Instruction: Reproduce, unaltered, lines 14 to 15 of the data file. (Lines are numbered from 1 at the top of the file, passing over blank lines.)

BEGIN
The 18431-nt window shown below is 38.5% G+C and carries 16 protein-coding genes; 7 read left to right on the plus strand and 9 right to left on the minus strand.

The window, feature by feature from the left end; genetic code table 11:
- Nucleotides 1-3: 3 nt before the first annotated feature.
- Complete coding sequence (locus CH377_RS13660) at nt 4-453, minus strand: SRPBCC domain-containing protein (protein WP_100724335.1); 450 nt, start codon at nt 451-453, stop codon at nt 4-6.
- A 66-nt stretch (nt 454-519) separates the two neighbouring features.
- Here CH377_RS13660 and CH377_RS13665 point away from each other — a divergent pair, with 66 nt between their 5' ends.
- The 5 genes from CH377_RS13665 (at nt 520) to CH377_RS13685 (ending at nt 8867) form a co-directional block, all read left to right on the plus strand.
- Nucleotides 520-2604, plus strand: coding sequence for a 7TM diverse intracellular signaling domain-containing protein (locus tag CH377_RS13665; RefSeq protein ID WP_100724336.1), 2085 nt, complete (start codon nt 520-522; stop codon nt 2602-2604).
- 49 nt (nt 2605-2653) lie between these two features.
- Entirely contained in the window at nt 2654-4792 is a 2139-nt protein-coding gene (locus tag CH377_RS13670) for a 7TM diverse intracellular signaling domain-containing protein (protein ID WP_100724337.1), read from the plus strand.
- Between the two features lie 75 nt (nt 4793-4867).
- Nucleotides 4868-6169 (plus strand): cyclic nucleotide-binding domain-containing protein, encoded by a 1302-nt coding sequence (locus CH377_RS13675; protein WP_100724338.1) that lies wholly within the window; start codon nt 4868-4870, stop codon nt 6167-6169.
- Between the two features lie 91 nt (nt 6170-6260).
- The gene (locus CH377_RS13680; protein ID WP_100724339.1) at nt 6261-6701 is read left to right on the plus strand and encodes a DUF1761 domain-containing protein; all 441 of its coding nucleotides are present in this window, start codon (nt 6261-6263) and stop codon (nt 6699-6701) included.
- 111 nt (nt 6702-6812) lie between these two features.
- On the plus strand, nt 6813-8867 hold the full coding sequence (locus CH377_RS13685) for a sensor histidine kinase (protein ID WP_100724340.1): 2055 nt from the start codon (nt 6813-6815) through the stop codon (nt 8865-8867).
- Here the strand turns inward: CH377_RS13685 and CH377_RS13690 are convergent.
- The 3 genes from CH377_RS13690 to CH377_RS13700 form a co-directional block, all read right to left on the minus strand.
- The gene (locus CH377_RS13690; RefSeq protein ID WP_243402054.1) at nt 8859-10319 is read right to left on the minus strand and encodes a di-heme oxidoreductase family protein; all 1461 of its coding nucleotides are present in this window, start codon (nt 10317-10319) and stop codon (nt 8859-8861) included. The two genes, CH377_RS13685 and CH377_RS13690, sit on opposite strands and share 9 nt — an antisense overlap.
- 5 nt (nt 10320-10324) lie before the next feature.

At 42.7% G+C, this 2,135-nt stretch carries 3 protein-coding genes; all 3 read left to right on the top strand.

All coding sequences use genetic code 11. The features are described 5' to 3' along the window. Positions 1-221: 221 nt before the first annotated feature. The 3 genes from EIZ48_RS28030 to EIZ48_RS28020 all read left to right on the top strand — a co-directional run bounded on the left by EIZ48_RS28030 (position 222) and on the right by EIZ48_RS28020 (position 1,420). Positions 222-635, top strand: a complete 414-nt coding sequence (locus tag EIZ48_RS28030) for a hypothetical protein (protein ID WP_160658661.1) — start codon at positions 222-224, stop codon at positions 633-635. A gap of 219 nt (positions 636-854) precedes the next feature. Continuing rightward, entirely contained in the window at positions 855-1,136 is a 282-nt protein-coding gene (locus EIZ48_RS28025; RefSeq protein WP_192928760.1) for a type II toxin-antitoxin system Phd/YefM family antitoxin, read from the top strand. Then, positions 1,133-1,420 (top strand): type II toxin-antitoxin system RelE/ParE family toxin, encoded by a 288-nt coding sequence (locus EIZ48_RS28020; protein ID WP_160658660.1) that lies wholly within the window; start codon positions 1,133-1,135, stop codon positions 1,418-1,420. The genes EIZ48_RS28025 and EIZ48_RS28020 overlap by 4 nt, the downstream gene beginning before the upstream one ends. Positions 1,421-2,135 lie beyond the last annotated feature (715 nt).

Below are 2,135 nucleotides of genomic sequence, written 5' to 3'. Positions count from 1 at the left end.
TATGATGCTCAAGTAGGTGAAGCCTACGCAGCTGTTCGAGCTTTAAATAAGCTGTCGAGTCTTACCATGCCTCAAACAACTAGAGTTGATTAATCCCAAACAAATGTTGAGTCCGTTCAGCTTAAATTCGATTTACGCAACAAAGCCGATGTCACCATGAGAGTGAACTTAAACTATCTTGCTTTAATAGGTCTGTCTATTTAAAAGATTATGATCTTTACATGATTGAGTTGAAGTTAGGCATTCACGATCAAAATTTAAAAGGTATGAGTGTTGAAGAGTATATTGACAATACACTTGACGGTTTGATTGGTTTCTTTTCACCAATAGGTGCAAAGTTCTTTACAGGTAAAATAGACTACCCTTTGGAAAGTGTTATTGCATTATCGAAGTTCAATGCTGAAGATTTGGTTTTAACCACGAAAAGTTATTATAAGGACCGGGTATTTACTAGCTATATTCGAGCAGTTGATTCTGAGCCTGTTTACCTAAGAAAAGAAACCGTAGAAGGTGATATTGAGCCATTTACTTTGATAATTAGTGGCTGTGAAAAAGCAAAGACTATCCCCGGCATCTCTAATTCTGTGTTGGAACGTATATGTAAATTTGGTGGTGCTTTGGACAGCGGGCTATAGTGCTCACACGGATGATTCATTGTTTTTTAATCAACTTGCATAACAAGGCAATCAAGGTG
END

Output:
- The gene (locus CH377_RS13680; protein ID WP_100724339.1) at nt 6261-6701 is read left to right on the plus strand and encodes a DUF1761 domain-containing protein; all 441 of its coding nucleotides are present in this window, start codon (nt 6261-6263) and stop codon (nt 6699-6701) included.
- 111 nt (nt 6702-6812) lie between these two features.